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each particular day of the moon, as he who is born on the fourth day of the moon, tractatu regni erit, on the 17th, infelix erit, on the 26th, nec dives nec pauper erit, &c. the author descants on each particular day, in old English verse, as follows:

THE IIII DAY.

The mi day borne was Abell,
That day thou may boldely and well
All that thou wyll boldely begynne,
Out token dedys that long to syine,
That day is good a myll to bygge,
And after hedys of water to dygge,
To
opyn

them and late them renne,
Better be feld and be fenne.
Whoso be borne that day without fayle,
He shall have a party travayle,
He shall be a party lectour,
But he shall suffer many a sharp shour,
He shall well over scape

all
And great rychesse hym shall be,
And greater well on that he dey.
Who so that daye do ony foly
Or any theft, and therefore fe,
Hastely founde shall he be.
Who so that day in sicknesse fall
Some day on wast he shall.
What thou thynkyst in thy dremynge,
It shall amende ne helpe no thynge.

That

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That day is good for every man I wys,
To passe the see with marchandys.
That day to let the blood,
So neyther moche evel ne good.

THE X DAY.

The x daye was born Noe.
What chyld so that daye borne be
He shall be recklesse I understonde,
And ron through many dyverse londe.
Who so that day fall in sicknesse,
He shall well-woo skeppe I gesse.
That day is good of other thynges
To bye and sell, and make wedynges,
To passe the see and letyn blood,
And all other thynges that ben good,
That thou wylt begynnyn then
To Goddes worshyp and help of man.
But what thou dremyst I tell the
It shall all turne into vanyte.

The thirtieth day concludes thus:

How have ye herde olde and yong,
Discryed many dyverse thyng
Of chafare, of dremys, of chyldren byrth,
Of bledyng, of wedyng, and other myrth,
And by our formest faders wyinesse.
But I warne you both more and lesse,
That

ye

be never the more bolde, For any thing that I have tolde.

After

After which follows this advertisement:

“And be for to sell in Saynt Martyns Parishe, at the sygne of Saynt John Evangelyst.”

The last page has the printer's mark; Two unicorns supporting a mantle twined round an arrow, on which are the initials R. F. above a female head. At the bottom is “Richard Fakes" at length.

RURAL

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RURAL SPORTS.

THE British Museum possesses a volume which contains the following very rare, and not more rare than curious, tracts on the subject of Rural Sports.

1. A very ancient edition of the Book of St. Albans, by Juliana Barnes. The title

page

is wanting. It is in black letter.

At the end is, “ Imprinted at London, in Paules Church Yarde, at the sygne of the Lambé, by Abraham Vele.”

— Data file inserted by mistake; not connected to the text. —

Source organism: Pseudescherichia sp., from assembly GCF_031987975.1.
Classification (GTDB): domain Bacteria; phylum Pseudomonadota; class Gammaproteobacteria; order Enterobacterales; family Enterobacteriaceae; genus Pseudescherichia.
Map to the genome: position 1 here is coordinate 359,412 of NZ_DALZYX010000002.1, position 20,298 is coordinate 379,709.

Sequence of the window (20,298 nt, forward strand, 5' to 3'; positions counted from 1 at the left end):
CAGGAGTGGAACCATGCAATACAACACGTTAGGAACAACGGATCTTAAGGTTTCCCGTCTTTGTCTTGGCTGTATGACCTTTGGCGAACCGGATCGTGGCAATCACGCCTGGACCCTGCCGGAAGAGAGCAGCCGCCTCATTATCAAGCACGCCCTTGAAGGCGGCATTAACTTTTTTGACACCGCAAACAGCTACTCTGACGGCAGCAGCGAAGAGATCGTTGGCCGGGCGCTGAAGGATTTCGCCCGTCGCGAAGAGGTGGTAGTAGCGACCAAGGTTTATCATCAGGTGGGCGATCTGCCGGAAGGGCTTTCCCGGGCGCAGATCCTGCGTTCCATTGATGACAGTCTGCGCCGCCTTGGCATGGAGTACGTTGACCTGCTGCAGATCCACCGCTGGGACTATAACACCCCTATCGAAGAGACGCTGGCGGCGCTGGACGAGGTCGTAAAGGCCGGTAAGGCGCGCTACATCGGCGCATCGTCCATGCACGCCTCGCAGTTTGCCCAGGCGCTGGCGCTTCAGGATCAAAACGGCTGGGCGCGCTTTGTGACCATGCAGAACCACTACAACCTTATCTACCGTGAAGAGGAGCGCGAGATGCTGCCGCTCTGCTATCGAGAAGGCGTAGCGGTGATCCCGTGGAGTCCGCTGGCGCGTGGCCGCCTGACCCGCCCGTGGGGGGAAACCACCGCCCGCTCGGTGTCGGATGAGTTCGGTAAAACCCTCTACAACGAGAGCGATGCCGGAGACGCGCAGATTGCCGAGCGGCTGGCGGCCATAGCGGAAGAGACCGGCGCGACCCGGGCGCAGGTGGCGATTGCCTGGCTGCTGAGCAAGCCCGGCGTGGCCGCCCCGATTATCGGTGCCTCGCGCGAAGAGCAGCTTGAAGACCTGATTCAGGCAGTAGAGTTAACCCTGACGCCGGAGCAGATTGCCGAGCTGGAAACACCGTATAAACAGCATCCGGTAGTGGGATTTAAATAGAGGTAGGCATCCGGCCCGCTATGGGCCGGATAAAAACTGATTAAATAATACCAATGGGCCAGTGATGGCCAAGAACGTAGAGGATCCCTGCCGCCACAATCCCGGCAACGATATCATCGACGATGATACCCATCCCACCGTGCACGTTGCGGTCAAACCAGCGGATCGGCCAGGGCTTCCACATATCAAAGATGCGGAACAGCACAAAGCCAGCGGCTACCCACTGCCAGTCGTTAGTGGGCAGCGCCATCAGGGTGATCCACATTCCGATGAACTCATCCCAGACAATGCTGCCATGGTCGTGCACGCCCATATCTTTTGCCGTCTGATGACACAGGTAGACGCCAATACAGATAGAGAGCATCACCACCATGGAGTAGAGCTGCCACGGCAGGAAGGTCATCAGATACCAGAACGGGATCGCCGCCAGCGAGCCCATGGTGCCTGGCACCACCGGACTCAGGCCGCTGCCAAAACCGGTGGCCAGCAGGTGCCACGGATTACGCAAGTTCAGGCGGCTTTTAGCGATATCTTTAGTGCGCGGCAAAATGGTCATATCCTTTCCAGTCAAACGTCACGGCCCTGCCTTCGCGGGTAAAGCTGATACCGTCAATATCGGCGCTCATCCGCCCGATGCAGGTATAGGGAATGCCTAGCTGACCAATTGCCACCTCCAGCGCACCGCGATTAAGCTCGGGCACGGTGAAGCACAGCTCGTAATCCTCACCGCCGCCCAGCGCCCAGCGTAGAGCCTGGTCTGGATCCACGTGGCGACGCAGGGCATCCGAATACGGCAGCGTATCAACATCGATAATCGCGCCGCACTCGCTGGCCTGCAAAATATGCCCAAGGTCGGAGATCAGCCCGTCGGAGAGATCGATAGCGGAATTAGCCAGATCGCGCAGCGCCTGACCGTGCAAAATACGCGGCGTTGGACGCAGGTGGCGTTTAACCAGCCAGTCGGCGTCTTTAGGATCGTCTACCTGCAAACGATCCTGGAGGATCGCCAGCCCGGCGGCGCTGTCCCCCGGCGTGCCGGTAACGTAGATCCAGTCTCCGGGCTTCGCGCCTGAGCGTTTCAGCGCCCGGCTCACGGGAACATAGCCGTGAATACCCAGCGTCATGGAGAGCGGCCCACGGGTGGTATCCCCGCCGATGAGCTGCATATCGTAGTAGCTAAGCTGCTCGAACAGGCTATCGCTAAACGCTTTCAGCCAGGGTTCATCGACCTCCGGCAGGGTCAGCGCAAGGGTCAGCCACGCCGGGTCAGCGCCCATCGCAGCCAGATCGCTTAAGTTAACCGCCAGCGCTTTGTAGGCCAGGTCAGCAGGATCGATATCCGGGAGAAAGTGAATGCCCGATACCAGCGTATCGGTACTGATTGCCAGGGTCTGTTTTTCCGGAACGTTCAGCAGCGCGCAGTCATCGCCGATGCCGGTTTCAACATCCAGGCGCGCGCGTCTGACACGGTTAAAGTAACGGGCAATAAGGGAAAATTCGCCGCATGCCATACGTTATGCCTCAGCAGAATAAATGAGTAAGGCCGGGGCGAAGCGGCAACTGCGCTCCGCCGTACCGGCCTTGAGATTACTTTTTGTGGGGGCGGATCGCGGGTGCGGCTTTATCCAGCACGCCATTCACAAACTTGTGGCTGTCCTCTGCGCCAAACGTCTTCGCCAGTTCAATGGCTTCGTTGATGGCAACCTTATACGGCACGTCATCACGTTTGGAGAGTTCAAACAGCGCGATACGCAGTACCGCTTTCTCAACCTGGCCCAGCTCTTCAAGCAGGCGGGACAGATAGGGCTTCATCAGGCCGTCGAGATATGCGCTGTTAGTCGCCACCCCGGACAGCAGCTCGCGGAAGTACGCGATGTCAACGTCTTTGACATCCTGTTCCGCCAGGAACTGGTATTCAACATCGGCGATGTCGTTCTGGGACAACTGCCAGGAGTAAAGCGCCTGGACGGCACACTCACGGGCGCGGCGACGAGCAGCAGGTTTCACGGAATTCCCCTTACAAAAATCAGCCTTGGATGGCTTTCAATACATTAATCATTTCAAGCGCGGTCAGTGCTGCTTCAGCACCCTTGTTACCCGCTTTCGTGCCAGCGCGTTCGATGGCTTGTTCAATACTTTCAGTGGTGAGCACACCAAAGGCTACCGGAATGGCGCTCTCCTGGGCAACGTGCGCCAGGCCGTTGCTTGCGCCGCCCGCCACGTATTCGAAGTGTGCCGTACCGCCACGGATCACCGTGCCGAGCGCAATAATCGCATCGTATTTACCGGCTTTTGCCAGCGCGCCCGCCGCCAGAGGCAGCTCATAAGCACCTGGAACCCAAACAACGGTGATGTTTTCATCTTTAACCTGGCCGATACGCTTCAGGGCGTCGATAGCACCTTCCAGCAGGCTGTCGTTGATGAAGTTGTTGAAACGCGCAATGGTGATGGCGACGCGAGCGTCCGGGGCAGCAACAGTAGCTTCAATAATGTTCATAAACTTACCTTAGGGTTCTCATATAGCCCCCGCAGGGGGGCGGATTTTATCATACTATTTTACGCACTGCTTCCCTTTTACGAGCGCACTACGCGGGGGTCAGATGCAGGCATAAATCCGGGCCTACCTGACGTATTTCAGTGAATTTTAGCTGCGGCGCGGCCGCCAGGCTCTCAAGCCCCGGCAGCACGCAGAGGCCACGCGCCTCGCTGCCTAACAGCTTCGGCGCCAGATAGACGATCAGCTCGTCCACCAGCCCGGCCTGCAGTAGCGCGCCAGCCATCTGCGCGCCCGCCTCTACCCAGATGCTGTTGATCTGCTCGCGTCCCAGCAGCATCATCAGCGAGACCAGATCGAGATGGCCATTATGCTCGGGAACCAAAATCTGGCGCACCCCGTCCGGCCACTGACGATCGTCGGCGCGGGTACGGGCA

This edition is not mentioned by Ames. 2. “ A JEWELL FOR GENTRIE.

Being an exact Dictionary, or true Method to make any man understand all the Art, Secrets, and worthy Knowledges belonging to Hawking, Hunting, Fowling and Fishing Together with all the true Measures for winding the Horne.

Now newly published, and beautified with all the rarest experiments that are known and practised at this day.

Printed at London, for John Helme, and are to be sold at his shop, in St. Dunstanes Church Yard, in Fleet Street. 1614."

This is another edition of the former work, somewhat methodized and polished. B. L.

3. “The

3. "THE GENTLEMENS ACADEMIE, OR THE BookE OF S. ALBANS.

Containing Three most exact and excellent Bookes. The first of Hawking, the second of all the proper termes of Hunting, and the last of Armorie. All compiled by Juliana Barnes, in the Yere from the Incarnation of Christ 1486, and now reduced into a better method, by G. M.

London. Printed for Humfrey Lownes, and are to be sold at his Shop, in Paules Church Yard. 1595."

G. M. I presume iş Gervase, or, as it is sometimes written, Jervase Markham. The Book of Armorie, at p. 41, seems to have been printed by a different person afterwards. The first part has no printer's name; the second has that of Valentine Sims.

4.“ How To CHUSE, RIDE, TRAINE, AND DİET BOTH HUNTING HORSES AND RUNNING HORSES

With all the Secrets thereto belonging discovered ; an Arte never heere-to-fore written by

any Authour.

Also a Discourse of Horsmanship, wherein the breeding and ryding of Horses for service in a briefe Manner is more methodically sette downe then hath beene heeretofore, with a more easie and direct Course for the Ignorant to attaine to the sayd Arte or Knowledge

Together

VOL. II.

R

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